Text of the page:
Fifth and finally, the different moderators of the effectiveness of metaphoric advertising summarized in Table 2 (i.e., need for cognition, level of education, age, hemispheric processing, and presence of an explanatory headline) can, according to the MAP, all be understood as factors that modulate the fluency of processing a metaphoric ad. Thus, the MAP would predict that fluency could constitute an overarching theoretical concept to systematize the moderating conditions of metaphoric advertising. Thus, for future research it would be interesting to examine whether these moderators influence the amount of fluency experienced or the link between fluency and appreciation. Moreover, the quest for additional moderators by future research could be based on other known moderators of processing fluency such as exposure (Landwehr et al. 2013) or expertise (Reber et al. 2004).

General discussion

In this article, we presented a literature review on metaphoric and straightforward advertising and articulated important research gaps. Based on this overview, we propose the Metaphoric Advertising Processing Model (MAP)—a novel conceptual perspective on metaphoric and straightforward advertising. The MAP extends former models such as the Remote Conveyor Model (Rossiter and Bellman 2005; Rossiter and Percy 1997) by integrating concepts from schema congruity theory, processing fluency theory, and structure-mapping theory to achieve a process-oriented understanding of metaphoric advertising. Thereby, the MAP offers the following three main contributions to the literature:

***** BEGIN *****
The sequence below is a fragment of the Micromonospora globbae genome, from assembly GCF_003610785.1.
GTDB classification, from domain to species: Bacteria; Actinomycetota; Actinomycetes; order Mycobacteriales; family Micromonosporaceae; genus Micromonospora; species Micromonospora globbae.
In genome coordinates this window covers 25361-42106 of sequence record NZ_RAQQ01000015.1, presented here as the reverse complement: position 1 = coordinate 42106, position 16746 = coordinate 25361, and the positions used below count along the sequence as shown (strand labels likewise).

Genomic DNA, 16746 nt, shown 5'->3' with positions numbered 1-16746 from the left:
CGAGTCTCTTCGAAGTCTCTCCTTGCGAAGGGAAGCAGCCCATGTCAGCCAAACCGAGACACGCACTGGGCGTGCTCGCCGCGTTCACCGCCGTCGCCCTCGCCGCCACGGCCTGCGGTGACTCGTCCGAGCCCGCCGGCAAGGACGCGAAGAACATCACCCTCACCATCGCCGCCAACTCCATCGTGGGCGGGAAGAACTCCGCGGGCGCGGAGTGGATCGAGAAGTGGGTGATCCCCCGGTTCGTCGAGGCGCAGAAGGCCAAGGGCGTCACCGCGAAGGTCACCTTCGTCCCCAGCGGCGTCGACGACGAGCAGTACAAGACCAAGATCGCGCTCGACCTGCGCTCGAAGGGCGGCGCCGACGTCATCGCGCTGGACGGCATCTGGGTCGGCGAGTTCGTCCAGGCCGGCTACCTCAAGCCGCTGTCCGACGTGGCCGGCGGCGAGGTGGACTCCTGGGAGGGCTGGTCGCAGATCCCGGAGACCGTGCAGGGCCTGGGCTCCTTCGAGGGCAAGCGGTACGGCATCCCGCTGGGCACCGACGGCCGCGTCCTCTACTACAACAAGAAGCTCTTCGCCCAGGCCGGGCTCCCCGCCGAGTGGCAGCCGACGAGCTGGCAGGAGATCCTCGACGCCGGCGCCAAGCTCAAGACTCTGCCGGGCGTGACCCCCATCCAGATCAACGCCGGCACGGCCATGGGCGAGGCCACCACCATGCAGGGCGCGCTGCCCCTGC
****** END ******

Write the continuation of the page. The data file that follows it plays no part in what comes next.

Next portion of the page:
1. i.

    It juxtaposes metaphoric and straightforward advertising from a consumer’s perspective. In accordance with the literature, we define metaphoric advertising as a complex, figurative, and indirect way of communication. A metaphor infuses an ad with surplus meaning, which unfolds through resolving the incongruence between visual ad elements. In contrast, straightforward advertising communicates in an illustrative and descriptive manner. The visual ad elements are congruent and do not contain additional hidden layers of meaning.

  2. ii.

    Based on this definition, our framework distinguishes between distinct paths of consumer processing. We propose that different degrees of incongruity between ad elements produce different degrees of processing fluency. We suggest that metaphoric advertising is initially processed less fluently than straightforward advertising. If consumers can detect the surplus meaning of a metaphoric ad, they can successfully reduce feelings of disfluency. More precisely, we suggest that a sudden change in processing fluency (i.e., abrupt disfluency reduction) caused by an aha insight triggers ad appreciation and liking.